downright fascinating to any lay person interested in the mysteries of the human psyche."
Dr. Bernard Park, MD, MPH

His new book “Life Before Birth: The Hidden Script that Rules Our Lives” shows that primal therapy, the lower-brain therapeutic method popularized in the 1970’s international bestseller “Primal Scream” and his early work with John Lennon, may help alleviate depression and anxiety disorders, normalize blood pressure and serotonin levels, and improve the functioning of the immune system.
One of the book’s most intriguing theories is that fetal imprinting, an evolutionary strategy to prepare children to cope with life, establishes a permanent set-point in a child's physiology. Baby's born to mothers highly anxious during pregnancy, whether from war, natural disasters, failed marriages, or other stressful life conditions, may thus be prone to mental illness and brain dysfunction later in life. Early traumatic events such as low oxygen at birth, painkillers and antidepressants administered to the mother during pregnancy, poor maternal nutrition, and a lack of parental affection in the first years of life may compound the effect.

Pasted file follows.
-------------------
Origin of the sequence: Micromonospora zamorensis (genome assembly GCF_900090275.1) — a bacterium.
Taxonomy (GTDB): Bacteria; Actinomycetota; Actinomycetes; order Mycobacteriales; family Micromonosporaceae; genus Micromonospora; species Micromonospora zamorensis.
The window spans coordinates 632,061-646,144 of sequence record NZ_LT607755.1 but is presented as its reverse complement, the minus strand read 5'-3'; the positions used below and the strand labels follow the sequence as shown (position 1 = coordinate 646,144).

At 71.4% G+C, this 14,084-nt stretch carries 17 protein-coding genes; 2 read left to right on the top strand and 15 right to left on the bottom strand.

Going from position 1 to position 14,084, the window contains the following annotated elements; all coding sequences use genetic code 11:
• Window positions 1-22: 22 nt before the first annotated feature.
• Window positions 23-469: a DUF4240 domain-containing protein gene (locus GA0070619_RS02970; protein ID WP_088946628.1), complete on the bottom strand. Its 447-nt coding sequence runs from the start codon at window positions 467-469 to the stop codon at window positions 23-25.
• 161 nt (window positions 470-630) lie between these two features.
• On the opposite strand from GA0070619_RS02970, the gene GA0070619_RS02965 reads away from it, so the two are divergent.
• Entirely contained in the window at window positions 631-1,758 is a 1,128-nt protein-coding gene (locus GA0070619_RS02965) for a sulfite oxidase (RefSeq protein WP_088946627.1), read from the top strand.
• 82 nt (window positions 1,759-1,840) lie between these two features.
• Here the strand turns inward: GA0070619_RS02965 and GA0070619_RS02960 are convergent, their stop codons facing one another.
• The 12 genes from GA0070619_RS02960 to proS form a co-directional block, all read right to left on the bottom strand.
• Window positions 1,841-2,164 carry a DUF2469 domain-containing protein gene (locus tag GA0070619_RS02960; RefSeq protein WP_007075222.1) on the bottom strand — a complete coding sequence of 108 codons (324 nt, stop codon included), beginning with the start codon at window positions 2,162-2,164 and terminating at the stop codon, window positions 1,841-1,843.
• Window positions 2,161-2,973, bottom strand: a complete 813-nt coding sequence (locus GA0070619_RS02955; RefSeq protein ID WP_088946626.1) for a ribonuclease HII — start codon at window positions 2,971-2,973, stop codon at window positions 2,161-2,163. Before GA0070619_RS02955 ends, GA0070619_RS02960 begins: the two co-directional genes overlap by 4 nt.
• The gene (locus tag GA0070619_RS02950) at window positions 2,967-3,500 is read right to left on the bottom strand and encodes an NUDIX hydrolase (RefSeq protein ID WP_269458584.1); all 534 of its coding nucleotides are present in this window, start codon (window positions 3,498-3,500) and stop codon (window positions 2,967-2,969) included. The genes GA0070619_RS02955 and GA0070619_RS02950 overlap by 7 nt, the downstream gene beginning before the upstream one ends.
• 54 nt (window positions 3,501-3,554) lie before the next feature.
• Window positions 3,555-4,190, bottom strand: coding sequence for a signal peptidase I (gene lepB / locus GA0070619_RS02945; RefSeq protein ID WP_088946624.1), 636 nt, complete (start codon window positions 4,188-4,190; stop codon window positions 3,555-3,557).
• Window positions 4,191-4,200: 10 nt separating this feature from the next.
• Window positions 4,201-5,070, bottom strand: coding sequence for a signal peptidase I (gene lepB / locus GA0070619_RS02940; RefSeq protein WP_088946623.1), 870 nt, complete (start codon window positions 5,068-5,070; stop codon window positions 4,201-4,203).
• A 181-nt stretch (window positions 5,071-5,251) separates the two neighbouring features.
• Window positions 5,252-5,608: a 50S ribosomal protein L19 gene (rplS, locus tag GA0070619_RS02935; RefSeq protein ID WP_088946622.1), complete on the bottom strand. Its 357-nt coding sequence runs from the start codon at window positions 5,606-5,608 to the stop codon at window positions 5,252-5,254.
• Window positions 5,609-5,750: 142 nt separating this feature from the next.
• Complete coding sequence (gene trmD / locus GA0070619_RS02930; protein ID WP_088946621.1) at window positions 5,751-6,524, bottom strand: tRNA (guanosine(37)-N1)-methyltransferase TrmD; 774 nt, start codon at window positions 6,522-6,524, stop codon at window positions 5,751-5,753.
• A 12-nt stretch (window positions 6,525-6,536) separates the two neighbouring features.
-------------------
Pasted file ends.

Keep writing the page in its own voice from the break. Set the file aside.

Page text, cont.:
In making the case for a brand-new, unified field theory of psychotherapy, Dr. Janov weaves together the evolutionary theories of Jean Baptiste Larmarck, the fetal development studies of Vivette Glover and K.J.S. Anand, and fascinating new research by the psychiatrist Elissa Epel suggesting that telomeres—a region of repetitive DNA critical in predicting life expectancy—may be significantly altered during pregnancy.
After explaining how hormonal and neurologic processes in the womb provide a blueprint for later mental illness and disease, Dr. Janov charts a revolutionary new course for psychotherapy. He provides a sharp critique of cognitive behavioral therapy, psychoanalysis, and other popular “talk therapy” models for treating addiction and mental illness, which he argues do not reach the limbic system and brainstem, where the effects of early trauma are registered in the nervous system.
“Life Before Birth: The Hidden Script that Rules Our Lives” is scheduled to be published by NTI Upstream in October 2011, and has tremendous implications for the future of modern psychology, pediatrics, pregnancy, and women’s health.